A Trump Doctrine? : Unpredictability and Foreign Policy book cover
1st Edition

A Trump Doctrine?
Unpredictability and Foreign Policy

  • Available for pre-order. Item will ship after November 10, 2022
ISBN 9781032364773
November 10, 2022 Forthcoming by Routledge
124 Pages

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USD $160.00

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Book Description

US President Donald Trump’s foreign policy doctrine is the subject of vast debate. Analysts and practitioners routinely disagree as to what ideology and thinking informed his foreign policy approach – and even whether Trump was politically capable of formulating a doctrine at all. This book explores one specific line of analysis, which deals with the concept of what has been termed the ‘doctrine of unpredictability’.

Trump has repeatedly declared that being unpredictable comprises the ideal approach to foreign policy for a state leader. Never be predictable; never let others know what you will do next. The contributors to this volume consider whether a conception of unpredictability did inform Trump’s foreign policy as a coherent doctrine. Yet this book also takes the issue further to problematize what the very concept of unpredictability means in respect to International Relations. What is unpredictability – and how does the concept apply in respect to Trump especially? What impact does unpredictability have on international relationships? How far does unpredictability deviate from previous approaches to foreign policy, not least Madman Theory? And is it even possible to understand the idea of unpredictability fully within a discipline that is more typically committed to comprehending certainty in respect to international politics?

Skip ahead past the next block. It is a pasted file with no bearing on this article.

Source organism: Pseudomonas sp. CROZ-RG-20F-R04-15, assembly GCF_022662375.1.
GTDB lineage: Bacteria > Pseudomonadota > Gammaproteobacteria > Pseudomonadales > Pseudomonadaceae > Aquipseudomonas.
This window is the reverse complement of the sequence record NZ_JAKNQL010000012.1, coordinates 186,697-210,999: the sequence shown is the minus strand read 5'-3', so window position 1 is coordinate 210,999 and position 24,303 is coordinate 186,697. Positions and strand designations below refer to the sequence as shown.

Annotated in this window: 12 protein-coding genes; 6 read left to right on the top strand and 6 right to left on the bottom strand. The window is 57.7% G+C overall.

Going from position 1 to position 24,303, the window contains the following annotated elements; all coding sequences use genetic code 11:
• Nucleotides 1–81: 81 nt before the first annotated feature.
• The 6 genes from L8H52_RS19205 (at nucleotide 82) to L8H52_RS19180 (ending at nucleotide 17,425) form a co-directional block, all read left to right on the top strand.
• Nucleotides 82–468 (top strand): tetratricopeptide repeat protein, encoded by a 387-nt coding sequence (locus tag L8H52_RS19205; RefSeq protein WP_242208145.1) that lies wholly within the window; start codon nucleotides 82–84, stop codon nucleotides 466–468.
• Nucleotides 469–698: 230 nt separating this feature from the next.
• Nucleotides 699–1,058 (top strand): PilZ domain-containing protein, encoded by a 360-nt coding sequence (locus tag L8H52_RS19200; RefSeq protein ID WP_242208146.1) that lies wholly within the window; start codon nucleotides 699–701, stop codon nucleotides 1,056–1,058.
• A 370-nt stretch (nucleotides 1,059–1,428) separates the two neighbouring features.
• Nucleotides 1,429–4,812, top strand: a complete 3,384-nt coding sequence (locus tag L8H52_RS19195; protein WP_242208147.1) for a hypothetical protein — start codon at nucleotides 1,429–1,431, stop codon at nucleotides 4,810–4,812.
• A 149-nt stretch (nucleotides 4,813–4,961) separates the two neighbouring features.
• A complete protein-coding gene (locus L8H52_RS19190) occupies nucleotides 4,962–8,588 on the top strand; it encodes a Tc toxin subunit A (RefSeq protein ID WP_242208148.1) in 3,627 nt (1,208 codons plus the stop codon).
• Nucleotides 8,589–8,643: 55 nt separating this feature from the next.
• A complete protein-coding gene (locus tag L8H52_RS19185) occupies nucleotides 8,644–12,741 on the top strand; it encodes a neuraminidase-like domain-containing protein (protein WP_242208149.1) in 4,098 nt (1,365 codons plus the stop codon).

The chapters in this book were originally published as a special issue of Cambridge Review of International Affairs.

Table of Contents

Introduction Trump and unpredictability in international relations  1. Theorizing unpredictability in international politics: a new approach to Trump and the Trump Doctrine  2. Unpredictability as doctrine: Reconceptualising foreign policy strategy in the Trump era  3. Trump’s low conceptual complexity leadership and the vanishing ‘unpredictability doctrine’  4. The unpredictability factor: Nixon, Trump and the application of the Madman Theory in US grand strategy  5. Predictably unpredictable: Trump’s personality and approach towards China   

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Michelle Bentley is Reader in International Relations and Director of the Centre for International Security at Royal Holloway, University of London, UK. She has written two monographs: Weapons of Mass Destruction and US Foreign Policy: The Strategic Use of a Concept (2014) and Syria and the Chemical Weapons Taboo: Exploiting the Forbidden (2016).

Adam B. Lerner is Lecturer in Politics and International Relations and Deputy Director of the Centre for International Security at Royal Holloway, University of London, UK. His first book, From the Ashes of History: Collective Trauma and the Making of International Politics, was published in 2022.